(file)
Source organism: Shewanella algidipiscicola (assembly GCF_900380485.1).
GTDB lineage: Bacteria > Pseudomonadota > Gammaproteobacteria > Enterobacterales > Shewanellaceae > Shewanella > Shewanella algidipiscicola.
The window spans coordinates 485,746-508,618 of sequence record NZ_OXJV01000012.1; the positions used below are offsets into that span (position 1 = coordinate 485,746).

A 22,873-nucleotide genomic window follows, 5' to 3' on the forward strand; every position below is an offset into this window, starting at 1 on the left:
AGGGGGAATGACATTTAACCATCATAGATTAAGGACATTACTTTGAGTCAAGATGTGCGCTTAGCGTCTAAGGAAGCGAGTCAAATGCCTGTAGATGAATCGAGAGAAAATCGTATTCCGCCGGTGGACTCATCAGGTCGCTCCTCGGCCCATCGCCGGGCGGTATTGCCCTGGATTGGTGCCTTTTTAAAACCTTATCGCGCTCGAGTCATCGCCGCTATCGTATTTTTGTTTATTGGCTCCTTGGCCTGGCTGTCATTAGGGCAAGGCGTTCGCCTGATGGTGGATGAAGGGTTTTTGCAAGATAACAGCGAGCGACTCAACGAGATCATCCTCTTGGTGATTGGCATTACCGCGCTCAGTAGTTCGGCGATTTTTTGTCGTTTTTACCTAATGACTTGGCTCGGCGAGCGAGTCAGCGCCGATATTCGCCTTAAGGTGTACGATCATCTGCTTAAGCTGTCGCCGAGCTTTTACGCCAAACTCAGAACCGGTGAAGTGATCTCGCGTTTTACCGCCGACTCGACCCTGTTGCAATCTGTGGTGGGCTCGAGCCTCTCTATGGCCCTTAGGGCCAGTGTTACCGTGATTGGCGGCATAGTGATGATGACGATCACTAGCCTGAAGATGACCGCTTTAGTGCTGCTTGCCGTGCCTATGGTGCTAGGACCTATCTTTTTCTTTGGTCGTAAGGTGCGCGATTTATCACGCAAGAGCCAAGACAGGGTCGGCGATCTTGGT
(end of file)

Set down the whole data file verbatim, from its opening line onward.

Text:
Source organism: Shewanella algidipiscicola (assembly GCF_900380485.1).
GTDB lineage: Bacteria > Pseudomonadota > Gammaproteobacteria > Enterobacterales > Shewanellaceae > Shewanella > Shewanella algidipiscicola.
The window spans coordinates 485,746-508,618 of sequence record NZ_OXJV01000012.1; the positions used below are offsets into that span (position 1 = coordinate 485,746).

A 22,873-nucleotide genomic window follows, 5' to 3' on the forward strand; every position below is an offset into this window, starting at 1 on the left:
AGGGGGAATGACATTTAACCATCATAGATTAAGGACATTACTTTGAGTCAAGATGTGCGCTTAGCGTCTAAGGAAGCGAGTCAAATGCCTGTAGATGAATCGAGAGAAAATCGTATTCCGCCGGTGGACTCATCAGGTCGCTCCTCGGCCCATCGCCGGGCGGTATTGCCCTGGATTGGTGCCTTTTTAAAACCTTATCGCGCTCGAGTCATCGCCGCTATCGTATTTTTGTTTATTGGCTCCTTGGCCTGGCTGTCATTAGGGCAAGGCGTTCGCCTGATGGTGGATGAAGGGTTTTTGCAAGATAACAGCGAGCGACTCAACGAGATCATCCTCTTGGTGATTGGCATTACCGCGCTCAGTAGTTCGGCGATTTTTTGTCGTTTTTACCTAATGACTTGGCTCGGCGAGCGAGTCAGCGCCGATATTCGCCTTAAGGTGTACGATCATCTGCTTAAGCTGTCGCCGAGCTTTTACGCCAAACTCAGAACCGGTGAAGTGATCTCGCGTTTTACCGCCGACTCGACCCTGTTGCAATCTGTGGTGGGCTCGAGCCTCTCTATGGCCCTTAGGGCCAGTGTTACCGTGATTGGCGGCATAGTGATGATGACGATCACTAGCCTGAAGATGACCGCTTTAGTGCTGCTTGCCGTGCCTATGGTGCTAGGACCTATCTTTTTCTTTGGTCGTAAGGTGCGCGATTTATCACGCAAGAGCCAAGACAGGGTCGGCGATCTTGGT